Q: I am planning a trip to Moab. What is the minimum lift, tire size and gear needed, and can you recommend some challenging trails?
A: Moab has every level of trail you could want. You can come with a stock Jeep and hit some beautiful trails, or you can come with all the best mods and hit some hardcore trails. To answer your question, upgrade it for what you want to experience, and Moab will form fit for you. Just choose the trails that your Jeep can do.
For example, you can take on one of our more difficult trails, like Hell’s Revenge, in a stock Jeep, but there will be obstacles along the way you will need to bypass. The slick rock terrain makes Moab like no other. However, we also have the La Sal Mountains just a couple miles away. If you want to cool down with a splash through the creek, do the Kane Creek Trail (difficult) or the Onion Creek Trail (easy).
Our company offers both ride-along and follow-along tours, but we do not provide the vehicle. We have had up to 60 vehicles follow before, but one to 10 vehicles is a lot more enjoyable. There is nothing wrong with striking out on your own, especially if you have a buddy who knows the area.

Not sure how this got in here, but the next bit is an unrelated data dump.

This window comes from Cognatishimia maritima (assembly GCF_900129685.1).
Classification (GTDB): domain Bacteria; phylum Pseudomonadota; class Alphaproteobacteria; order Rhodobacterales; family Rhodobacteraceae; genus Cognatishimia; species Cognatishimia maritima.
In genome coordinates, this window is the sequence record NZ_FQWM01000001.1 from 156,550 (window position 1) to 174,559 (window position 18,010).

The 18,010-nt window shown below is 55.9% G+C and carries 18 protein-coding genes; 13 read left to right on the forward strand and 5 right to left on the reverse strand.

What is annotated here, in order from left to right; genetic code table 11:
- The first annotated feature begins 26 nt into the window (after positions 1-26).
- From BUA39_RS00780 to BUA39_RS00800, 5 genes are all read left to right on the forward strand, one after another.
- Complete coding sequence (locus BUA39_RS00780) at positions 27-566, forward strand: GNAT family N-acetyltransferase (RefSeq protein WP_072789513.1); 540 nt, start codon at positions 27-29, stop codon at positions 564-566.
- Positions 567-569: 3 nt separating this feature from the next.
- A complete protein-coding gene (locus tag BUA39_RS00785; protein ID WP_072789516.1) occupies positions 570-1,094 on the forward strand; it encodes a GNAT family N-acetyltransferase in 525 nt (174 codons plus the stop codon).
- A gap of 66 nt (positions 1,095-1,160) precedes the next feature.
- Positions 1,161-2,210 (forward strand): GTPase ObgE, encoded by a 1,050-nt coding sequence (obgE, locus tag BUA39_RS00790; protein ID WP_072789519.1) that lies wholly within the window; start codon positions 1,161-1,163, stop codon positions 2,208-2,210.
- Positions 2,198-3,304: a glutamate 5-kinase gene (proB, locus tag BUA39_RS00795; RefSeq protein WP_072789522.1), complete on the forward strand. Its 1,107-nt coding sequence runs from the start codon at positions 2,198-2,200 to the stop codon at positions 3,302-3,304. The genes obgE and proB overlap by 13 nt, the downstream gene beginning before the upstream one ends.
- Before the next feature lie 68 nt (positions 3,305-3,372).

Nuts and Bolts
Richard Mick was born and raised in Moab, Utah, where he runs the trails with his father and the rest of the Dan Mick’s Jeep Tours team. He says the area offers trails for every experience level, along with terrain — and views — you can’t find anywhere else.
Dan Mick’s Jeep Tours
If you’re new to Moab and you hire us, we can teach you the basics. We also know the best routes to take for the optimal experience on the trail. Having that extra security helps, especially if you are in town alone. For those who have a little more experience, we can hit more of the difficult trails that even the best drivers need someone to spot them over.
Cliffhanger and Metal Masher are a couple of my favorites. Those are tough trails, but I can get most vehicles with lockers and 35-inch-plus tires through. Pritchett Canyon is the most difficult Jeep safari trail. We try to only do that one a couple times a year because there is a high possibility of damage. You would need a tube buggy or a highly built JK to get through Pritchett Canyon.
If that does not satisfy you, go to Area BFE. They have some insane trails in that area. Rear Steer would be hands down the hardest. You would need something like a single seater comp buggy to get through that.